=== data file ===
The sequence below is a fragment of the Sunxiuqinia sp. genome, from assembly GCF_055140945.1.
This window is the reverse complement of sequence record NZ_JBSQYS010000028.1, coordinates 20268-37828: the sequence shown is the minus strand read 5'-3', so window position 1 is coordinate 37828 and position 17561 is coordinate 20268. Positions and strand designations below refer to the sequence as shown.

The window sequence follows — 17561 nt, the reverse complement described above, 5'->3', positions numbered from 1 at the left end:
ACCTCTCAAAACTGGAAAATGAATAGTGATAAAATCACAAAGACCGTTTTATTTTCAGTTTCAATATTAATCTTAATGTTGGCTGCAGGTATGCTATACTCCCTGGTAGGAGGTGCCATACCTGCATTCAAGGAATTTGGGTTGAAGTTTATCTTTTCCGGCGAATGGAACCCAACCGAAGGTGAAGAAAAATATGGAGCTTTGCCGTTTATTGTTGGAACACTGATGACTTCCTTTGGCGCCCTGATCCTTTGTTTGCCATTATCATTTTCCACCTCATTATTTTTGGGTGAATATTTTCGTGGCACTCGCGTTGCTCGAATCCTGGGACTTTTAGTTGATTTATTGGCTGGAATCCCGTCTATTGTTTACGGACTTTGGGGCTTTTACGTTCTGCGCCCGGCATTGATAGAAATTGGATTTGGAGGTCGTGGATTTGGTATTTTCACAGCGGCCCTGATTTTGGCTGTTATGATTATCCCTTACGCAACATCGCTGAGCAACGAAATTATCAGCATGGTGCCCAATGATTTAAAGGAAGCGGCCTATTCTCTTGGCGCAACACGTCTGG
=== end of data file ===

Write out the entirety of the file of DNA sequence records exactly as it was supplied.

The sequence below is a fragment of the Sunxiuqinia sp. genome, from assembly GCF_055140945.1.
This window is the reverse complement of sequence record NZ_JBSQYS010000028.1, coordinates 20268-37828: the sequence shown is the minus strand read 5'-3', so window position 1 is coordinate 37828 and position 17561 is coordinate 20268. Positions and strand designations below refer to the sequence as shown.

The window sequence follows — 17561 nt, the reverse complement described above, 5'->3', positions numbered from 1 at the left end:
ACCTCTCAAAACTGGAAAATGAATAGTGATAAAATCACAAAGACCGTTTTATTTTCAGTTTCAATATTAATCTTAATGTTGGCTGCAGGTATGCTATACTCCCTGGTAGGAGGTGCCATACCTGCATTCAAGGAATTTGGGTTGAAGTTTATCTTTTCCGGCGAATGGAACCCAACCGAAGGTGAAGAAAAATATGGAGCTTTGCCGTTTATTGTTGGAACACTGATGACTTCCTTTGGCGCCCTGATCCTTTGTTTGCCATTATCATTTTCCACCTCATTATTTTTGGGTGAATATTTTCGTGGCACTCGCGTTGCTCGAATCCTGGGACTTTTAGTTGATTTATTGGCTGGAATCCCGTCTATTGTTTACGGACTTTGGGGCTTTTACGTTCTGCGCCCGGCATTGATAGAAATTGGATTTGGAGGTCGTGGATTTGGTATTTTCACAGCGGCCCTGATTTTGGCTGTTATGATTATCCCTTACGCAACATCGCTGAGCAACGAAATTATCAGCATGGTGCCCAATGATTTAAAGGAAGCGGCCTATTCTCTTGGCGCAACACGTCTGG